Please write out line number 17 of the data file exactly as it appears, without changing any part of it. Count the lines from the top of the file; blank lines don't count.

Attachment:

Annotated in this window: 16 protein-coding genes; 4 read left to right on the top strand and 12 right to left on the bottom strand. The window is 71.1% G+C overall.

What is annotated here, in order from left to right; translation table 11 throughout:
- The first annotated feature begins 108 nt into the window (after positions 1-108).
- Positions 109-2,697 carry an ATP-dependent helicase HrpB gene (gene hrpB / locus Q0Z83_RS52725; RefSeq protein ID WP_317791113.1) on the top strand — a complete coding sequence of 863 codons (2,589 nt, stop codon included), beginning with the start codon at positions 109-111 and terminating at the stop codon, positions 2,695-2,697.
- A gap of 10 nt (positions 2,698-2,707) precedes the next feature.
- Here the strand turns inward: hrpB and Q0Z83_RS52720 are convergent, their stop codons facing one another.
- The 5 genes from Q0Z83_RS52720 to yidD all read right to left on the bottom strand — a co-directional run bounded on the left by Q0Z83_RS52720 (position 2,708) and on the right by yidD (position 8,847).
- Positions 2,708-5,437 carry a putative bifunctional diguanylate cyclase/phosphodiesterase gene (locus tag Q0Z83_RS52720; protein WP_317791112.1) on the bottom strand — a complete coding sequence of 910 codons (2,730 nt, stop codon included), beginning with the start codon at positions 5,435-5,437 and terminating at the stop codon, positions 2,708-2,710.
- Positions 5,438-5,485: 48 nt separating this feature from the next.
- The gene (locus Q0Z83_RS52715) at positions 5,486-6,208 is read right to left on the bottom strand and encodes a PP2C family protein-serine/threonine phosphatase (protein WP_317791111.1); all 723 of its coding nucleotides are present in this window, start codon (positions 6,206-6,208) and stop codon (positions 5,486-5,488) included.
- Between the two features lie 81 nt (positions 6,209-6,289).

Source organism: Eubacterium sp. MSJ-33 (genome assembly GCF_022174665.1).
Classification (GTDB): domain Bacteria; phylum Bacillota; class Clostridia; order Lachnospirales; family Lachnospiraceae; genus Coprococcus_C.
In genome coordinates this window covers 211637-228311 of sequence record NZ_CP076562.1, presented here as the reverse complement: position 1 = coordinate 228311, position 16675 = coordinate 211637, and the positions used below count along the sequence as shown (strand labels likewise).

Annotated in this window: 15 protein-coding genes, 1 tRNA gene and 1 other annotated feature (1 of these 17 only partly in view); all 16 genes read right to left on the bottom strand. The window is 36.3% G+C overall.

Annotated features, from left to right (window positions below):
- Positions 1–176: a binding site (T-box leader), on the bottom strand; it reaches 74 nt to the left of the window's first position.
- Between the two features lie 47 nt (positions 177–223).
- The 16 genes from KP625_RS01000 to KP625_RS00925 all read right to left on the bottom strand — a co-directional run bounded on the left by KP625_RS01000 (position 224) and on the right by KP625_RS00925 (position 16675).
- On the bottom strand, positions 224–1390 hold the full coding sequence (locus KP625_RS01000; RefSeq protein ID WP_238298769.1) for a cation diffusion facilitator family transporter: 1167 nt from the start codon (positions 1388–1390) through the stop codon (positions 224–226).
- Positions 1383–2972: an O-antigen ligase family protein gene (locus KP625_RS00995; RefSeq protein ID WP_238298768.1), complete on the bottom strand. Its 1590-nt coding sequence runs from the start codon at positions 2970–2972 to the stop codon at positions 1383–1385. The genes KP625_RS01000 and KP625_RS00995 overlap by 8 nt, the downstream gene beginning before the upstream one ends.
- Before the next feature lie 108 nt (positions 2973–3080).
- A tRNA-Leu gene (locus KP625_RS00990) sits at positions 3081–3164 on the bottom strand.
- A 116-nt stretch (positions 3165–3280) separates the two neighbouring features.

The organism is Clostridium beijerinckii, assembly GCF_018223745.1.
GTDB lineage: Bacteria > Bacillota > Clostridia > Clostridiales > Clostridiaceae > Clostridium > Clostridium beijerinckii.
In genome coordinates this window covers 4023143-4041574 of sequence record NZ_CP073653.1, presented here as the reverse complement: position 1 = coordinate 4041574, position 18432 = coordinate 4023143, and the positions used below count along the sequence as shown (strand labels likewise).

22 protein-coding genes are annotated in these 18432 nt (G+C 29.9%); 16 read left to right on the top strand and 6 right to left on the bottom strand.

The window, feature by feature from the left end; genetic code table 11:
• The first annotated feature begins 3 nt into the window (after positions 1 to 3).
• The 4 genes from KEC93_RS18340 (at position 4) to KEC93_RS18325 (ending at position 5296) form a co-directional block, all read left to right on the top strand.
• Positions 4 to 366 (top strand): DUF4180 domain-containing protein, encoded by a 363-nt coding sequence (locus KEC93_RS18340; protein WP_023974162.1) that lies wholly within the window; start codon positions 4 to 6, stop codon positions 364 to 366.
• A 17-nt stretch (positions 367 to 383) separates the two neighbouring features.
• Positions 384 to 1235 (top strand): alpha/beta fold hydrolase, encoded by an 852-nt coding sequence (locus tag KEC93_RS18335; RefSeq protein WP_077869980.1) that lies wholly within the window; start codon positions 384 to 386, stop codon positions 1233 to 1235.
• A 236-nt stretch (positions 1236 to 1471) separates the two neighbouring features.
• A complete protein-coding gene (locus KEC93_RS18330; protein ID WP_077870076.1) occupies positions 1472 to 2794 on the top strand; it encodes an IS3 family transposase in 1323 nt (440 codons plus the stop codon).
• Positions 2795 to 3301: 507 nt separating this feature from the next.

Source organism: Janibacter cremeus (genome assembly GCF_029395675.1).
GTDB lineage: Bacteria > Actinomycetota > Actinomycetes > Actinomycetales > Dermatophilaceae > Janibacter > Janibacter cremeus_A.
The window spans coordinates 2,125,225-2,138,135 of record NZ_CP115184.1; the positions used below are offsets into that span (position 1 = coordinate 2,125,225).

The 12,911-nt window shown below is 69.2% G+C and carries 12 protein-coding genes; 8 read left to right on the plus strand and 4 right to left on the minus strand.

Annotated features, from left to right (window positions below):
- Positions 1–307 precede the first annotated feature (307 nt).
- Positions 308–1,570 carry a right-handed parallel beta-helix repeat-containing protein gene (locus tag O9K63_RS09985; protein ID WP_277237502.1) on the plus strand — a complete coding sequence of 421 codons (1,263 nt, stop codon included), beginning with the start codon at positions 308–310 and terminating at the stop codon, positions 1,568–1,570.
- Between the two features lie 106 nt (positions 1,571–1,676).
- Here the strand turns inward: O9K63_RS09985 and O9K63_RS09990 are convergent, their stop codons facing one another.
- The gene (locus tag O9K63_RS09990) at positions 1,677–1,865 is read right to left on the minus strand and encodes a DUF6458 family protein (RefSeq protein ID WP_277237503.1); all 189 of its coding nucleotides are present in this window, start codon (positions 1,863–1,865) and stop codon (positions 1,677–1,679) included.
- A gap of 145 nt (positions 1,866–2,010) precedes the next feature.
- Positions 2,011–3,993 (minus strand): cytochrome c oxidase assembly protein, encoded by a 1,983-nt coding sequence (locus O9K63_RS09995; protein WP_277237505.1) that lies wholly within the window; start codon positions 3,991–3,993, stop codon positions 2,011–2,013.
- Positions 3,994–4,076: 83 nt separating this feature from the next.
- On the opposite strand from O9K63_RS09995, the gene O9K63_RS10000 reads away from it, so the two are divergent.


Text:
- Positions 1–176: a binding site (T-box leader), on the bottom strand; it reaches 74 nt to the left of the window's first position.